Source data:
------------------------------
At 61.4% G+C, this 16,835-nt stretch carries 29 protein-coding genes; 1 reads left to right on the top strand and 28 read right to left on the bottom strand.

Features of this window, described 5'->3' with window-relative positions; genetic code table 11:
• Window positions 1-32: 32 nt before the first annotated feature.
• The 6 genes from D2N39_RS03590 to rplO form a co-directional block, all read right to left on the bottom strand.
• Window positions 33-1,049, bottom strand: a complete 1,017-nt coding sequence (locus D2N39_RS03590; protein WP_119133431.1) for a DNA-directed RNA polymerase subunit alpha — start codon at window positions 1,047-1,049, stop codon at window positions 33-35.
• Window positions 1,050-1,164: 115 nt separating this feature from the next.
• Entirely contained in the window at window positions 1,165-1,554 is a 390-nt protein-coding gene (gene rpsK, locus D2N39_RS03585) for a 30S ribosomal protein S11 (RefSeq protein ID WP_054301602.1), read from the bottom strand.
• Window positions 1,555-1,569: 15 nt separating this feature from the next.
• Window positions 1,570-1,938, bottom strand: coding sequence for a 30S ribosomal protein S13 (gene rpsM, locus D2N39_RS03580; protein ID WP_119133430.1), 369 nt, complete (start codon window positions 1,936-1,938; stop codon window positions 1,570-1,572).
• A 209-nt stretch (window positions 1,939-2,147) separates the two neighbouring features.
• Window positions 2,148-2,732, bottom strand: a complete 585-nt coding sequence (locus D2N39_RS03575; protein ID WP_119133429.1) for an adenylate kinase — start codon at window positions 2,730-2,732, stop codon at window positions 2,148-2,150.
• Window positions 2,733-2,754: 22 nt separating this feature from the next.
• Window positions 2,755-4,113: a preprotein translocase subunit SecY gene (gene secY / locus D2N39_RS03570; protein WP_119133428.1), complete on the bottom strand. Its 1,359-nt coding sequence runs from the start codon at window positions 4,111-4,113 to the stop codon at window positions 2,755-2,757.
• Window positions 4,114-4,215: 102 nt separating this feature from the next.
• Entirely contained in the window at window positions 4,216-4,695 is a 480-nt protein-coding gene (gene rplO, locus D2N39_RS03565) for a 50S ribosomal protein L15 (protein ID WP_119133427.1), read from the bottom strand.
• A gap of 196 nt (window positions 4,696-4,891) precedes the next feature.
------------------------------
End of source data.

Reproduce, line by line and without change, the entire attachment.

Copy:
At 61.4% G+C, this 16,835-nt stretch carries 29 protein-coding genes; 1 reads left to right on the top strand and 28 read right to left on the bottom strand.

Features of this window, described 5'->3' with window-relative positions; genetic code table 11:
• Window positions 1-32: 32 nt before the first annotated feature.
• The 6 genes from D2N39_RS03590 to rplO form a co-directional block, all read right to left on the bottom strand.
• Window positions 33-1,049, bottom strand: a complete 1,017-nt coding sequence (locus D2N39_RS03590; protein WP_119133431.1) for a DNA-directed RNA polymerase subunit alpha — start codon at window positions 1,047-1,049, stop codon at window positions 33-35.
• Window positions 1,050-1,164: 115 nt separating this feature from the next.
• Entirely contained in the window at window positions 1,165-1,554 is a 390-nt protein-coding gene (gene rpsK, locus D2N39_RS03585) for a 30S ribosomal protein S11 (RefSeq protein ID WP_054301602.1), read from the bottom strand.
• Window positions 1,555-1,569: 15 nt separating this feature from the next.
• Window positions 1,570-1,938, bottom strand: coding sequence for a 30S ribosomal protein S13 (gene rpsM, locus D2N39_RS03580; protein ID WP_119133430.1), 369 nt, complete (start codon window positions 1,936-1,938; stop codon window positions 1,570-1,572).
• A 209-nt stretch (window positions 1,939-2,147) separates the two neighbouring features.
• Window positions 2,148-2,732, bottom strand: a complete 585-nt coding sequence (locus D2N39_RS03575; protein ID WP_119133429.1) for an adenylate kinase — start codon at window positions 2,730-2,732, stop codon at window positions 2,148-2,150.
• Window positions 2,733-2,754: 22 nt separating this feature from the next.
• Window positions 2,755-4,113: a preprotein translocase subunit SecY gene (gene secY / locus D2N39_RS03570; protein WP_119133428.1), complete on the bottom strand. Its 1,359-nt coding sequence runs from the start codon at window positions 4,111-4,113 to the stop codon at window positions 2,755-2,757.
• Window positions 4,114-4,215: 102 nt separating this feature from the next.
• Entirely contained in the window at window positions 4,216-4,695 is a 480-nt protein-coding gene (gene rplO, locus D2N39_RS03565) for a 50S ribosomal protein L15 (protein ID WP_119133427.1), read from the bottom strand.
• A gap of 196 nt (window positions 4,696-4,891) precedes the next feature.